Gold Member Badge


  • You're all caught up!

Can I Walk on a Treadmill With a Herniated Disk?

author image Jon Williams
Jon Williams is a clinical psychologist and freelance writer. He has performed, presented and published research on a variety of psychological and physical health issues.
Can I Walk on a Treadmill With a Herniated Disk?
Treadmill walking can promote healing and reduce reoccurence of a herniated disk.

Many people with herniated disks don’t even know they have the condition. They go about their business, walk, run, climb, bike and participate in active sports without feeling pain and without causing harm. Others with the condition get painful flare-ups that practically leave them bed-ridden. If you have a herniated disk walking on a treadmill can serve as an important part of your treatment. Done properly, walking on a treadmill can help reduce pain, enhance recovery and prevent further disk problems.

Video of the Day


The spine is made of bones called vertebrae that are stacked into a column. In between the vertebrae, flat, round discs act as shock absorbers. These soft cartilage pads have a gel-like center surround by a fibrous outer layer called the annulus. A herniated disk, also referred to as a ruptured disk or slipped disk, occurs when the soft gel from the center of the disk pushes out through a tear or crack in the outer layer of the disk. You will experience pain if the soft gel presses against nerves that surround the vertebrae.


A herniated disk can cause pain in the neck, back or leg, depending on where the damaged disk is located. A slipped disk in the lower back can cause pain in the back, buttocks and leg and pain may even reach down to your foot. If you herniate a disk in your neck you’ll likely feel pain in your neck, shoulders and arms and possibly your hands and fingers. Movement can cause pain that shoots down your arm or leg. You may also feel numbness, tingling or weakness in the parts of the body affected by the herniation.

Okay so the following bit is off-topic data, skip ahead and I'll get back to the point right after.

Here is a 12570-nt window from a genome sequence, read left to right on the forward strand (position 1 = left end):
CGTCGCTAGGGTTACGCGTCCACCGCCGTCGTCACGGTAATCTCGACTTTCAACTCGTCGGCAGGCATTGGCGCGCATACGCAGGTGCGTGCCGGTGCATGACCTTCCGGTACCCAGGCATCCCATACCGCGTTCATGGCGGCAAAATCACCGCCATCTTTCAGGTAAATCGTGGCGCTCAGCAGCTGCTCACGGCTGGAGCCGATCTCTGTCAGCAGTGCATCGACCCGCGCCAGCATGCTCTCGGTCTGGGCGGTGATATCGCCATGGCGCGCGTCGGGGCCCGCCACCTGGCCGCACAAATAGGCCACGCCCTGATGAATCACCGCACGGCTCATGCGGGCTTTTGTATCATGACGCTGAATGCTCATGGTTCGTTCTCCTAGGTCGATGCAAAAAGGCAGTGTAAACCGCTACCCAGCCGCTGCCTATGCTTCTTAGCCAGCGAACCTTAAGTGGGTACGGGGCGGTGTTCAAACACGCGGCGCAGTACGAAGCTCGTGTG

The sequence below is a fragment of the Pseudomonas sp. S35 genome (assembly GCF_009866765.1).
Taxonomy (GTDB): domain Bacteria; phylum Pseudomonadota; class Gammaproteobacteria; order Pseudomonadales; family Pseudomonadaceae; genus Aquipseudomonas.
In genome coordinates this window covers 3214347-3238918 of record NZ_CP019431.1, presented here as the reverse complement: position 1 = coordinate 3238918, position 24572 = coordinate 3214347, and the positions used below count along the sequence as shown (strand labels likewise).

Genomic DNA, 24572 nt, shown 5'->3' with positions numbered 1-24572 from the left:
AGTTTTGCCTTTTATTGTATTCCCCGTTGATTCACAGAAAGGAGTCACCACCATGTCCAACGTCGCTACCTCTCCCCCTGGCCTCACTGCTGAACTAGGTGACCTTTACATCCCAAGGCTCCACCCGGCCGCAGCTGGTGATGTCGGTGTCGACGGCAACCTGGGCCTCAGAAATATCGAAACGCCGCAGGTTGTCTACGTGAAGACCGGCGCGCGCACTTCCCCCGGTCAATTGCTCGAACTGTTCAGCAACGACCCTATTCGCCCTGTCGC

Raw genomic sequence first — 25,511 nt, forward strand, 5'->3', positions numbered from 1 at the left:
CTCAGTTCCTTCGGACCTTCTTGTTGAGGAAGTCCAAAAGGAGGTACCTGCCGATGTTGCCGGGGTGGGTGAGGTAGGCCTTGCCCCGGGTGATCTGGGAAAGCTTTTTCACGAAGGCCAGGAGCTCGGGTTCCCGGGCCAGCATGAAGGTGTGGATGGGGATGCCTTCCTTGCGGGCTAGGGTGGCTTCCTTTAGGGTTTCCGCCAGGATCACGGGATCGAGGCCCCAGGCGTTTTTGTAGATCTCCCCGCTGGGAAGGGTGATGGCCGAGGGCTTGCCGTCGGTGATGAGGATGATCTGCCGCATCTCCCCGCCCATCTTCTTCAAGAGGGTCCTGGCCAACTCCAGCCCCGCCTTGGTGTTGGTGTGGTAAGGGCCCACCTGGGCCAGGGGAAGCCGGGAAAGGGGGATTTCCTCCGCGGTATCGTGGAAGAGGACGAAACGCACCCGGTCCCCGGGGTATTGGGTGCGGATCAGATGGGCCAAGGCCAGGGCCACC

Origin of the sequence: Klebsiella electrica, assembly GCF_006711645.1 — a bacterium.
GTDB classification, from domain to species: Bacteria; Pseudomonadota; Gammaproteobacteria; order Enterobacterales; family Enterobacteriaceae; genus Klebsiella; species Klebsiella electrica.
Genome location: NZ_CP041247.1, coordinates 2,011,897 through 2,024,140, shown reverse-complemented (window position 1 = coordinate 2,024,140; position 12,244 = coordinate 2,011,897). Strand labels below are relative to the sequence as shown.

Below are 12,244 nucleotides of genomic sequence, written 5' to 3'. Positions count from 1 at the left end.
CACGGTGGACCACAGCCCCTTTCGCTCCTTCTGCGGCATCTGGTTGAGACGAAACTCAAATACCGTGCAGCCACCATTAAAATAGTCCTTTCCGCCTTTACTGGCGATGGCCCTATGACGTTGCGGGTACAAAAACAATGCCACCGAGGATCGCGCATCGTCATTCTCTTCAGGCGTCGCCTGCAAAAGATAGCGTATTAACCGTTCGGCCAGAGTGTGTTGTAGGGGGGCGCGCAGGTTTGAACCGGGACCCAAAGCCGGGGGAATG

As you age your disks lose water content and become more vulnerable to degeneration and herniation. Too much pressure on the spinal cord due to lifting heavy objects or more rarely due to spinal trauma such as an accident can cause a disk to herniate. Weak muscles, a sedentary lifestyle and obesity may contribute to the risk of a herniated disk, according to Johns Hopkins. Exercise and treadmill walking can directly address underlying causes and risks.


Exercise can be effective in the treatment and prevention of herniated disks. Exercise strengthens and stabilizes your lower back muscles. Strong back muscles provide greater support to your spine and take pressure off your spine. Exercise helps with weight loss and increases flexibility and endurance.You don’t have to do power lifting or intensive cardio to manage weight, enhance muscle tone, reduce pain and promote healing. Walking on a treadmill can yield positive results, especially when combined with muscle strengthening activity that targets your back and abdomen. Speak with your physician or get a referral to a physical therapist to get recommendations for lumbar stabilization exercises to improve your posture, strength and flexibility.

Treadmill Walking

Most people can recover from a herniated disk in four to six weeks. Consult with your physician before embarking on any significant physical activity if you suffer from a herniated disk. Start the exercise program slowly. Walk just 5 to 10 minutes on your first day. Increase the time a few minutes each day, eventually working your way up to 30 to 40 minutes a day. Begin each session by stretching. Bend to the sides and bend forward. You should avoid running initially as that can compress the spine, exacerbating your condition. Also, don’t use the treadmill on an incline as it may stress lower back muscles, especially while you are early in the recovery process.

LiveStrong Calorie Tracker
Lose Weight. Feel Great! Change your life with MyPlate by LIVESTRONG.COM
  • Gain 2 pounds per week
  • Gain 1.5 pounds per week
  • Gain 1 pound per week
  • Gain 0.5 pound per week
  • Maintain my current weight
  • Lose 0.5 pound per week
  • Lose 1 pound per week
  • Lose 1.5 pounds per week
  • Lose 2 pounds per week
  • Female
  • Male
ft. in.



Demand Media